In a departure from the traditional model of everybody boarding and disembarking at the same port, Norwegian has followed the example of Italian lines MSC and Costa Cruises, and opted for multiple embarkation ports in 2012.
For example, a cruise leaving Barcelona, Epic's summer homeport, on July 1 will embark some passengers in Barcelona, some on July 4 in Civitavecchia (the port for Rome) and yet more in Marseille on July 7.
Everybody has to stay onboard for seven nights, so you can't get on in Barcelona and off in Marseille, but this new move does mean that passengers buying cruise-only can shop around for the best flight deals, and if they want to extend their stay, will not necessarily be restricted to Barcelona.
As an added bonus, British cruisers have the option of taking the high-speed Eurostar and TGV trains to Marseille, a journey of seven hours with one easy change at Lille, effectively turning a week on Epic into a no-fly cruise.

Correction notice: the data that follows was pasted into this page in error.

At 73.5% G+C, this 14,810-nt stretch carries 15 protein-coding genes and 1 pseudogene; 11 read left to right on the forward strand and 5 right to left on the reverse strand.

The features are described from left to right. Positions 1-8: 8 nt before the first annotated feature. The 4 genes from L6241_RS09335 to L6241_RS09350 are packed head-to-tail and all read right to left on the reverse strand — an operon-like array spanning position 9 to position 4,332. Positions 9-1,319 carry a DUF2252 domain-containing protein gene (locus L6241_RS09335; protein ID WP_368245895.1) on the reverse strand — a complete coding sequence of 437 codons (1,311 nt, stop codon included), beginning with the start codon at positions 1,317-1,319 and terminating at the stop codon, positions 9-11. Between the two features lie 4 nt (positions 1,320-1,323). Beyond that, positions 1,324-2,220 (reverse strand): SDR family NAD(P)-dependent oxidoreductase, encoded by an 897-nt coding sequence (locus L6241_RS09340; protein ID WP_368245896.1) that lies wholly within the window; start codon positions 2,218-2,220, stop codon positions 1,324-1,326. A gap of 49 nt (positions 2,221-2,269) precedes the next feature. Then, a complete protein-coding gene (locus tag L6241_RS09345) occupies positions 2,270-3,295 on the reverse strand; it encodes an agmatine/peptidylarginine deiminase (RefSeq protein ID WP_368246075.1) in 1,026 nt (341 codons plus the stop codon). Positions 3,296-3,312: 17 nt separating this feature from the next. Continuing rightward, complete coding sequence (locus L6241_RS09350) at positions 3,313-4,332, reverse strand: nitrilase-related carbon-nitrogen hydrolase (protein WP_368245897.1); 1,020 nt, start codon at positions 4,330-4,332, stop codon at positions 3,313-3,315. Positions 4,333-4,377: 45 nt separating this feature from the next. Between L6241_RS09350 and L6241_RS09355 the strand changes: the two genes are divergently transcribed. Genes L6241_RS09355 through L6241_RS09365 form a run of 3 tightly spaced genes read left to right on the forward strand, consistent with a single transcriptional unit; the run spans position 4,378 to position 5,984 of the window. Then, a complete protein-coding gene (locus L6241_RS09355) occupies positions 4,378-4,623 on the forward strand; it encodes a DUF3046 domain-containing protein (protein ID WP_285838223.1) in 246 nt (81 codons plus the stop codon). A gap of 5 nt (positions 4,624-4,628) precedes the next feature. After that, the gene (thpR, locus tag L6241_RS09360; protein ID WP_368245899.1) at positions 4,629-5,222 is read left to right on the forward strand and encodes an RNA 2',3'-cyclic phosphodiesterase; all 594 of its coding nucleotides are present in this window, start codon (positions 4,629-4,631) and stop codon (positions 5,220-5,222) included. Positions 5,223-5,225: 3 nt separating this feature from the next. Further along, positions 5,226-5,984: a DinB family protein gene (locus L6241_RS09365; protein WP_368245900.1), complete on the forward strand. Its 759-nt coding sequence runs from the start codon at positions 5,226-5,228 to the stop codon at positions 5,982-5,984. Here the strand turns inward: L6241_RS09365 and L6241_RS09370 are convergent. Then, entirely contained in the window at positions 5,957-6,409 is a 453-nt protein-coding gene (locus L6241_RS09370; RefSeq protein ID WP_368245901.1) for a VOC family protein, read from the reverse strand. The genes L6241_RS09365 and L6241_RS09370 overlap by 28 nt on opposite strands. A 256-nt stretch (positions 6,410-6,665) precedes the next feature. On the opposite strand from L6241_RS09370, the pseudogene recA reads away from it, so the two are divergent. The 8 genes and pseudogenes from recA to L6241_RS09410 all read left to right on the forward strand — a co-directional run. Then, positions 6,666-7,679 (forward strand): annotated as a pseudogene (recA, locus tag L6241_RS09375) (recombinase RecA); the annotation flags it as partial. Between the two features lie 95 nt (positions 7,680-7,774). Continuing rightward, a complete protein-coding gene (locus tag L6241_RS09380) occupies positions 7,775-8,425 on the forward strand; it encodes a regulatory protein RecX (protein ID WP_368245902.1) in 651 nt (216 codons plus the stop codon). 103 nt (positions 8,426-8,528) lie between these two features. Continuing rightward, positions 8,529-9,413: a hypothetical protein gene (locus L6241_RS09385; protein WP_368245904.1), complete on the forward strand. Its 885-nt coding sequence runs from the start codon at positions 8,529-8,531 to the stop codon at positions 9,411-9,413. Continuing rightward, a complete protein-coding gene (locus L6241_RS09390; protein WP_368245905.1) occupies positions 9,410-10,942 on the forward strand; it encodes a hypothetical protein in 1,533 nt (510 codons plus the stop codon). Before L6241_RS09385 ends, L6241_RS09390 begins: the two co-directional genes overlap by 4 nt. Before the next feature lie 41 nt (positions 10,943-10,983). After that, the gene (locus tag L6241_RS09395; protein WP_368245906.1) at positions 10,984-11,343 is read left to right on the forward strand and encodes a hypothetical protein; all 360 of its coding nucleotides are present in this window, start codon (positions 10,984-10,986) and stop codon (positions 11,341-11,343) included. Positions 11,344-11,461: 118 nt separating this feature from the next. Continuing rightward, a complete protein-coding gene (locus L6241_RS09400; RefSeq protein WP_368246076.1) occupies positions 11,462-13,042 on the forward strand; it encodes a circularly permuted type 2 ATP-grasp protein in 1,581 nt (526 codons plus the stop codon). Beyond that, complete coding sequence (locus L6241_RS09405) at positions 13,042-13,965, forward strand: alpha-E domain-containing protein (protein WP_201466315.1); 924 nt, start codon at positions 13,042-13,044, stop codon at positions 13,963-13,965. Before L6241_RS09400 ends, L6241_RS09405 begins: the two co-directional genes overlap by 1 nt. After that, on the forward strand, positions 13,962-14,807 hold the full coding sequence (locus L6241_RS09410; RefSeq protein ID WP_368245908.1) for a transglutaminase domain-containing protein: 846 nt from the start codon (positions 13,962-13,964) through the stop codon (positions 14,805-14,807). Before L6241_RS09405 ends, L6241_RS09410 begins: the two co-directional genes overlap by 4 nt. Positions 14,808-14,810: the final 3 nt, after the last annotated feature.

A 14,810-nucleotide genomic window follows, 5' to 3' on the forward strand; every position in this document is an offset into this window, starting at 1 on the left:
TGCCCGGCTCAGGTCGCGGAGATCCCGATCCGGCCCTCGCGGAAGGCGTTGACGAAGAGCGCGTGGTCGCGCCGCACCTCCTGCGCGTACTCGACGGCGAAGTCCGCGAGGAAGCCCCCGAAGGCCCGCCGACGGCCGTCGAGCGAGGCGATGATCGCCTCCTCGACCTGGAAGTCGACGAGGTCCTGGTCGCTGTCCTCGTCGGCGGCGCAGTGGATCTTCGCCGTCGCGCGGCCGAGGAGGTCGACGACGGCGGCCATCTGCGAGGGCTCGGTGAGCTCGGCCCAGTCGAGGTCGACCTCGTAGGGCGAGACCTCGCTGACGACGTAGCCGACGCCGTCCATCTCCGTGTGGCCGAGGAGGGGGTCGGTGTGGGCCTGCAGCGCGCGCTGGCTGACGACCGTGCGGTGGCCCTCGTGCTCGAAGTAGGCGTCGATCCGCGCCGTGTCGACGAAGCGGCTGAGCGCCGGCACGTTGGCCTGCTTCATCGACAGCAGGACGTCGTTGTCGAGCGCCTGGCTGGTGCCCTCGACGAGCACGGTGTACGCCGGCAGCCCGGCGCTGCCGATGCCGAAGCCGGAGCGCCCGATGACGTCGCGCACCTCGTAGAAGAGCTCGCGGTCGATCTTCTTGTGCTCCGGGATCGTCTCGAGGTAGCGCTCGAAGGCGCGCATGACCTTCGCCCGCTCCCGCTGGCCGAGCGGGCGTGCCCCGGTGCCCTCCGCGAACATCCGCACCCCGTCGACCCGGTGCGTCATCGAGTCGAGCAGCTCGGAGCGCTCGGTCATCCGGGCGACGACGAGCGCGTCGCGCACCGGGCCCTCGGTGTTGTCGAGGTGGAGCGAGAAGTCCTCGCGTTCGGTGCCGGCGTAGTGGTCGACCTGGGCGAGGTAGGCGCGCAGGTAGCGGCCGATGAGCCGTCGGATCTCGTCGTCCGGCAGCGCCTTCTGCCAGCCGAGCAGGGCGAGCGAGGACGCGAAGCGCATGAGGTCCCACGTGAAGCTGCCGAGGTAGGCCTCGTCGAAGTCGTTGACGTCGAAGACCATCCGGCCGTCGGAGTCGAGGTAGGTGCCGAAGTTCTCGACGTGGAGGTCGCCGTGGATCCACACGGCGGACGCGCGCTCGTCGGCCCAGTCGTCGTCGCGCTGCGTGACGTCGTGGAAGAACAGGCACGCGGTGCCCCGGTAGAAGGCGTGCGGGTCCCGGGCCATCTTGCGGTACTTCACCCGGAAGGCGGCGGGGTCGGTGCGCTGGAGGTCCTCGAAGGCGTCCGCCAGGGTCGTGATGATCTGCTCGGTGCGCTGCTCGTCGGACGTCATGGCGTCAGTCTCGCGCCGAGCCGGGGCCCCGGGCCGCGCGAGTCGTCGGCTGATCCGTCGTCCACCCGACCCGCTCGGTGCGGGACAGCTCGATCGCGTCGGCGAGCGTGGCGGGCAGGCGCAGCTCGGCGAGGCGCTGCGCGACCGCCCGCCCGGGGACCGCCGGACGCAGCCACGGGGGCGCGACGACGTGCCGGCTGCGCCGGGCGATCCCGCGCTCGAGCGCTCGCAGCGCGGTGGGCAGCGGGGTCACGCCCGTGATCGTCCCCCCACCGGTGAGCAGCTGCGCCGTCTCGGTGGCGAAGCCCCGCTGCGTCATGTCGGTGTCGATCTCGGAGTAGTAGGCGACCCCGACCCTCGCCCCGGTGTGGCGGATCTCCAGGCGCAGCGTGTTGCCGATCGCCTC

Multiple embarkation points in the Mediterranean is standard practice now for MSC Cruises, which also operates seven-night voyages out of Barcelona, boarding further passengers at ports including Genoa, Civitavecchia and even Messina in Sicily. Costa Cruises does the same.
With several ships carrying 3,000 or more passengers all departing Barcelona simultaneously on busy days in summer, spreading the load makes sense, as it takes pressure off flights. But it does bust the traditional rhythm of a seven-night cruise, as there's no longer a common "first night" or "last night," a concept more traditionally-minded cruisers may find unsettling.
--by Sue Bryant, Cruise Critic Contributing Editor